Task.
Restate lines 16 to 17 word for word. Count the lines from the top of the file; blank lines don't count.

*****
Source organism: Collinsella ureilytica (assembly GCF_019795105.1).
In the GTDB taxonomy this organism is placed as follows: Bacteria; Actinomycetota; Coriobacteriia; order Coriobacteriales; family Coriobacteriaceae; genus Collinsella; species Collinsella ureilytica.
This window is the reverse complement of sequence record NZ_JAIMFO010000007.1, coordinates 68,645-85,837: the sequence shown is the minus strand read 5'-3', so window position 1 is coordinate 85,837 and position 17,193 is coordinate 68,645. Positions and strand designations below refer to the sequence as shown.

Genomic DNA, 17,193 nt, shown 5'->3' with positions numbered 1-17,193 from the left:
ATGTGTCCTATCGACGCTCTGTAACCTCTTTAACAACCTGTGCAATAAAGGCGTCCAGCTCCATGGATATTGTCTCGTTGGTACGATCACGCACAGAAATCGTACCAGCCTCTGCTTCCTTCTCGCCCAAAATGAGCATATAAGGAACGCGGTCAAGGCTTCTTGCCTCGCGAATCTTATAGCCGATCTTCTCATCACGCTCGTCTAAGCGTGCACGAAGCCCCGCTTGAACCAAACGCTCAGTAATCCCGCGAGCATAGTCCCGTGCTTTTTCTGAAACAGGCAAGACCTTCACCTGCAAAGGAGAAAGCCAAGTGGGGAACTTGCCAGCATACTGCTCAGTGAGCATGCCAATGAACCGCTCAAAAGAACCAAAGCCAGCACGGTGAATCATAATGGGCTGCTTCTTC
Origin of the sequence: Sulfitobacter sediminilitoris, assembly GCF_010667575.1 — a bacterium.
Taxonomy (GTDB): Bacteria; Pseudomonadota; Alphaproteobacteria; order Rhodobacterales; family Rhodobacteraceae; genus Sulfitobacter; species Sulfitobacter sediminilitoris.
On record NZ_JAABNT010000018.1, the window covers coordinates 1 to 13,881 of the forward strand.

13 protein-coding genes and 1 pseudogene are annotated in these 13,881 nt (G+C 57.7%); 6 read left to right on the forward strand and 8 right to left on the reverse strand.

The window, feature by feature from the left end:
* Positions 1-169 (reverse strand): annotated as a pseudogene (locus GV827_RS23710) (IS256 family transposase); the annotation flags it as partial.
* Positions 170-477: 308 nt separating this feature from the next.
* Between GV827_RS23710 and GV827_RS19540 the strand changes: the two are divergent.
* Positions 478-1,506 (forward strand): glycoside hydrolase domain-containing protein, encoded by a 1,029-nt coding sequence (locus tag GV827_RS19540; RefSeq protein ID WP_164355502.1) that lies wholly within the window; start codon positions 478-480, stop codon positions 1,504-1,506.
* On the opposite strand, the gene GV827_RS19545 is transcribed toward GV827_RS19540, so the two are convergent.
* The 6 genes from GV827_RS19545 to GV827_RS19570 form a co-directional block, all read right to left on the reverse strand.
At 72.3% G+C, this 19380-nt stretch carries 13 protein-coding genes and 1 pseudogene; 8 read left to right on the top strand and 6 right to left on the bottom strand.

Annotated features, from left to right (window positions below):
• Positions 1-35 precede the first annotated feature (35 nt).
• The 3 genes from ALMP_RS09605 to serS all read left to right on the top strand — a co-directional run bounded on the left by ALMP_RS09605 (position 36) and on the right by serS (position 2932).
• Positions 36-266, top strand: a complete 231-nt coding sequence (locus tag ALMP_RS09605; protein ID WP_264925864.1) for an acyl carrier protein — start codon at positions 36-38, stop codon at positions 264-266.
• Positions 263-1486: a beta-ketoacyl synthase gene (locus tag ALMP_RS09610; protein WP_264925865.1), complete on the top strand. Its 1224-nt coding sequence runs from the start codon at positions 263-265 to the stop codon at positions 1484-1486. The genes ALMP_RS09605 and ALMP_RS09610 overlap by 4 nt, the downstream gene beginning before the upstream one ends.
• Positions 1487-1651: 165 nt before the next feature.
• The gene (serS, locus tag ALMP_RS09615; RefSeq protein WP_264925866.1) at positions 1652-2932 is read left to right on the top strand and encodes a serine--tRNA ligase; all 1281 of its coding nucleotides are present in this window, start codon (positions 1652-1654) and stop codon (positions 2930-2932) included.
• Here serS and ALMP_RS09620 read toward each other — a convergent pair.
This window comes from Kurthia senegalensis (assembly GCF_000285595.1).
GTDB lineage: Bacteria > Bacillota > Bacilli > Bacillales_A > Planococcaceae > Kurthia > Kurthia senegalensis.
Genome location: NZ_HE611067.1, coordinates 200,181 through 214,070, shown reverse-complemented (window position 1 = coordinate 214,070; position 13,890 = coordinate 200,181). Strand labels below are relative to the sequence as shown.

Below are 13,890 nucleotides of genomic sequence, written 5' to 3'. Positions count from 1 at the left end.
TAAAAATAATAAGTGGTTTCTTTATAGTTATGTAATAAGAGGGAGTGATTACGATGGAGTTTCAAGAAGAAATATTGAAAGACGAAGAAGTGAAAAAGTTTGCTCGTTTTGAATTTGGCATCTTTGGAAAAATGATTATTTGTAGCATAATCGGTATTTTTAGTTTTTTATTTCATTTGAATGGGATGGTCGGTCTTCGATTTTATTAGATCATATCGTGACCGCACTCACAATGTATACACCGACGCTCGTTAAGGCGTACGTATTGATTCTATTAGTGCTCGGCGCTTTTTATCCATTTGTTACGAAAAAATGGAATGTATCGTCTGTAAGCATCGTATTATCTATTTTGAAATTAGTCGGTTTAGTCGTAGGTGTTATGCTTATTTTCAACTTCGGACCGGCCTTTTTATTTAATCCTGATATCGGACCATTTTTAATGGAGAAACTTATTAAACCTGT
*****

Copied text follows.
* The 6 genes from GV827_RS19545 to GV827_RS19570 form a co-directional block, all read right to left on the reverse strand.
At 72.3% G+C, this 19380-nt stretch carries 13 protein-coding genes and 1 pseudogene; 8 read left to right on the top strand and 6 right to left on the bottom strand.